image by Paolo R. Lazzarotti
Squeezed between the Schiller-Zucchius basin and smaller basin Bailly, the craters Zucchius, Bettinus, Kircher and Wilson (from left to right) mark four stages on the road to ruin. Higher lighting shows that 64 km wide Zucchius has relatively crisp terraces, complex central peaks and no significant later impacts. Lunar Orbiter IV images even show secondary crater chains radiating away: Zucchius is a rather fresh impact crater. Nearby Bettinus (71 km) has lumpy terraces and the remains of a rounded peak surrounded by a smoothed floor; this guy has been modified perhaps by seismic shaking and some crater filling. Seventy-three km wide Kircher continues this trend of degradation. Its walls have little sign of terraces, lumpy or not, and the smooth floor material completely covers the peak. Wilson (70 km), the last of the nearly same sized foursome, has had its rim overlapped by craters and debris and generally is less well-defined than the other three craters. Wilson has clearly been pummelled by ejecta from the formation of the Orientale impact basin, as has Kircher and possibly Bettinus. The smooth material on the floors of these craters and in other nearly low spots could be mare type basalts lightened by bright veneers of ejecta or possibly it is fluidized (but not melted) ejecta from Orientale that filled in low spots.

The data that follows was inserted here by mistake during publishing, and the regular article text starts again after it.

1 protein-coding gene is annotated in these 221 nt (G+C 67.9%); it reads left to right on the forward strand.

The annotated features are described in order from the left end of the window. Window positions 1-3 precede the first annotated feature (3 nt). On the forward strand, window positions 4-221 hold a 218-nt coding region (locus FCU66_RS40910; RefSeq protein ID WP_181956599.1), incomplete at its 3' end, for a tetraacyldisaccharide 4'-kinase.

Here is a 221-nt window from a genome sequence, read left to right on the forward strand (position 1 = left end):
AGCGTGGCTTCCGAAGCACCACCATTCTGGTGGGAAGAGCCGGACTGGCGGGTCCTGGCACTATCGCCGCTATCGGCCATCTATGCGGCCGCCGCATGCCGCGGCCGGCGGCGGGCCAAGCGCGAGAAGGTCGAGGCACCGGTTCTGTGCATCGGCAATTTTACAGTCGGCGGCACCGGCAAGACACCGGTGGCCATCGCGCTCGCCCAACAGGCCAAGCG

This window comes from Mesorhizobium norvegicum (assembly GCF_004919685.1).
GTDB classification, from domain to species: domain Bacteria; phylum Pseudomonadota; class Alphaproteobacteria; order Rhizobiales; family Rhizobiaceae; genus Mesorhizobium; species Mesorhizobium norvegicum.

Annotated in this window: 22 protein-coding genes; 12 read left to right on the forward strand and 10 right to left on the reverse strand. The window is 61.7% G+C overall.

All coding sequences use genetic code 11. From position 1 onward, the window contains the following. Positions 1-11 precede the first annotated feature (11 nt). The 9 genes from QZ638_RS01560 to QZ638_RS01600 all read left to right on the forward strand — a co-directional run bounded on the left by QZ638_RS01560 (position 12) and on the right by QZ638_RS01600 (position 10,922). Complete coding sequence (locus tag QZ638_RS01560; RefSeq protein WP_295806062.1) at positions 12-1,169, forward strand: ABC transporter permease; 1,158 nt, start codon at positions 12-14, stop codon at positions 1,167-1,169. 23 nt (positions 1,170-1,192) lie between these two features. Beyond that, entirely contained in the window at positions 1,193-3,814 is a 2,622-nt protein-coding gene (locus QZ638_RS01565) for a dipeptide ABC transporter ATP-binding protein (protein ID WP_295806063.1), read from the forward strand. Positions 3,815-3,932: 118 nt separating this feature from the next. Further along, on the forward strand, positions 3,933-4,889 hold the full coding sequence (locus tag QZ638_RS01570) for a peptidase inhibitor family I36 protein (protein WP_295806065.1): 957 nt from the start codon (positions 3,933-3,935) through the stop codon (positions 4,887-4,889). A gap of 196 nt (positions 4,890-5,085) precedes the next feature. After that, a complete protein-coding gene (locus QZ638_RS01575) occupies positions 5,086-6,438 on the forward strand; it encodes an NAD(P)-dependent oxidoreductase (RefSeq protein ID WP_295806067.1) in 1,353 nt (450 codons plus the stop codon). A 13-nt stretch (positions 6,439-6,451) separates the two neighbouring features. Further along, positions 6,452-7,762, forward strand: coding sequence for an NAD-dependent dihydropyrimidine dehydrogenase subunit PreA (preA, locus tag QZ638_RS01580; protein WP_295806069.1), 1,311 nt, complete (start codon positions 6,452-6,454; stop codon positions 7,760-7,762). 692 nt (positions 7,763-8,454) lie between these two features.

11 January 2006, 315 mm Dall-Kirkham Spada telescope (f/25), Lumenera Infinity 2-1M camera, Edmund Optics G filter IR blocked, 235 frames stack out of 2000.
Rükl charts 71 & 72
Yesterday's LPOD: Maximum Earthshine
Tomorrow's LPOD: A Widget for LPOD